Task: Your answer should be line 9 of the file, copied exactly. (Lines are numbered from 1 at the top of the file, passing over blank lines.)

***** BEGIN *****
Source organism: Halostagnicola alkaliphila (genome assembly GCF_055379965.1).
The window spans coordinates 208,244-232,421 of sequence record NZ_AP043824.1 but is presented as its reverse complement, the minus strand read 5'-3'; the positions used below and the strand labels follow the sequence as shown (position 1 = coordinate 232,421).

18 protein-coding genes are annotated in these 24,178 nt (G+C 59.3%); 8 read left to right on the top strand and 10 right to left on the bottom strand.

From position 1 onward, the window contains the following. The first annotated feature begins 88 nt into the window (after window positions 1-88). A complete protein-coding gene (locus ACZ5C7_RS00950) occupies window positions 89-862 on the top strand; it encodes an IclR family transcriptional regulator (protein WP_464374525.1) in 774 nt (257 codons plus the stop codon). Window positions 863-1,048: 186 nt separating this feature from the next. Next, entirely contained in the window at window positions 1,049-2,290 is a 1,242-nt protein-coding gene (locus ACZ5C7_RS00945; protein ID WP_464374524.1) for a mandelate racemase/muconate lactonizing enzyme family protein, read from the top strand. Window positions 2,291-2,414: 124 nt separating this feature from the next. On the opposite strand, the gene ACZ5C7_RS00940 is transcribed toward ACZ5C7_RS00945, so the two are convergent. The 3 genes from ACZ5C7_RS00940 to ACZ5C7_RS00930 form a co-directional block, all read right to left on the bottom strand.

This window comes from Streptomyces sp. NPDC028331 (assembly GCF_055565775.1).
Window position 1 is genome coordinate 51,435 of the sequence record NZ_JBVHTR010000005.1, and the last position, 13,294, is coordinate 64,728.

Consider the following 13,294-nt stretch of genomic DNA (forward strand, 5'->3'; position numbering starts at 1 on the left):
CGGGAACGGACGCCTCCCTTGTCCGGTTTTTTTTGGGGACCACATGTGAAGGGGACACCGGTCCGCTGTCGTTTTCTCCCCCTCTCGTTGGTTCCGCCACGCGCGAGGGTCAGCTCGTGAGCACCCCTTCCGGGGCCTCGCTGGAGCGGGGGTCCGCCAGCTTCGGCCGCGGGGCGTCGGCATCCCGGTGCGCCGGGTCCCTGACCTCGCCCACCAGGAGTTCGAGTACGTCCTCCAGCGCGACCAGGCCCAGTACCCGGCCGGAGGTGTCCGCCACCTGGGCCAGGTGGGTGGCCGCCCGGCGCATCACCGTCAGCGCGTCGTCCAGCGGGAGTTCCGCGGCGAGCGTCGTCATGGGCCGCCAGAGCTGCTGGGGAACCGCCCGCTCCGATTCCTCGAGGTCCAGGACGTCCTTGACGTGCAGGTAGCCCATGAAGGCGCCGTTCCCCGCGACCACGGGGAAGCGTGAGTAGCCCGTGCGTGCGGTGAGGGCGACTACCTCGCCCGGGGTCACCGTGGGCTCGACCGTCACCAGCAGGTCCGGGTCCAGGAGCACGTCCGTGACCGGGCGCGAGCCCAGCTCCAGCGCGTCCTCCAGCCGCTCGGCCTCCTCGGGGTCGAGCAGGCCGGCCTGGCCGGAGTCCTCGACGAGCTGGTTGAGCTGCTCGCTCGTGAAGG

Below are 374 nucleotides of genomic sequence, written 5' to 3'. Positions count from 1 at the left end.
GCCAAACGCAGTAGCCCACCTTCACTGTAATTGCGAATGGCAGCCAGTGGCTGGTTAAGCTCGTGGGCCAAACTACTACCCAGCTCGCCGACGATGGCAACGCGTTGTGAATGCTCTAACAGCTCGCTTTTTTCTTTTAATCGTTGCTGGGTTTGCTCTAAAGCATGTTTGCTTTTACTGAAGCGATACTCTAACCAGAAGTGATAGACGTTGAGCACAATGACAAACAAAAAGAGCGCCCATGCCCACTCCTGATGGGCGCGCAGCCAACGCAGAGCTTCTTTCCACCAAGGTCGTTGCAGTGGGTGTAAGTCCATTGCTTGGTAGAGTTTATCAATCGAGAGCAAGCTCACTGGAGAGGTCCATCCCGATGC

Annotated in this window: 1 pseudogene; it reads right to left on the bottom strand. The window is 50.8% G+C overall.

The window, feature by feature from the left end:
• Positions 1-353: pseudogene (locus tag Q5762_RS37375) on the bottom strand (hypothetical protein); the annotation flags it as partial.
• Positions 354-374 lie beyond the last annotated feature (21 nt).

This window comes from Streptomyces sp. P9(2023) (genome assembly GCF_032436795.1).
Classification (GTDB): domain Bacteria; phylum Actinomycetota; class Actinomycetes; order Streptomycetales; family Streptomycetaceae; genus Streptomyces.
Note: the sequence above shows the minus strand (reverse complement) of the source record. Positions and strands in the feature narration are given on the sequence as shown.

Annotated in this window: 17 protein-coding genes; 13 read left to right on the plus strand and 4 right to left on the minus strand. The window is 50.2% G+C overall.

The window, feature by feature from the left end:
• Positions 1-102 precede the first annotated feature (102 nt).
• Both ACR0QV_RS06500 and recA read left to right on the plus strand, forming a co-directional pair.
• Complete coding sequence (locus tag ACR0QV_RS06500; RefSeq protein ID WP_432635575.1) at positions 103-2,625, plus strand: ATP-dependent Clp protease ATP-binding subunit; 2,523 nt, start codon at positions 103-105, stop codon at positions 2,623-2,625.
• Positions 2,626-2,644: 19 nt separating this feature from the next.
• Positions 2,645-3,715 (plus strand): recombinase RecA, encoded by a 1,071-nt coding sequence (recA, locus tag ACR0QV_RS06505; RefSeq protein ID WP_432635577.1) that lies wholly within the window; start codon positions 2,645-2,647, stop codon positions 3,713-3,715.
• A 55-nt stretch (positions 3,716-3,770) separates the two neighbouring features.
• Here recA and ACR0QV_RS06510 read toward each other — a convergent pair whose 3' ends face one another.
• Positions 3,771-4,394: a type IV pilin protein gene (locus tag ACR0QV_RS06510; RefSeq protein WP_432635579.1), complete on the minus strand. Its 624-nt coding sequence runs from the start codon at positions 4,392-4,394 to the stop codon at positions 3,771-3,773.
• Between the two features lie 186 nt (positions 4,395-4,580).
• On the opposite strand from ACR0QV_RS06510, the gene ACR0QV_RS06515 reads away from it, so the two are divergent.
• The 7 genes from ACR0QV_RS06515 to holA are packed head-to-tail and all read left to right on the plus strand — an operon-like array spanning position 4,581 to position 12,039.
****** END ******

Below are 374 nucleotides of genomic sequence, written 5' to 3'. Positions count from 1 at the left end.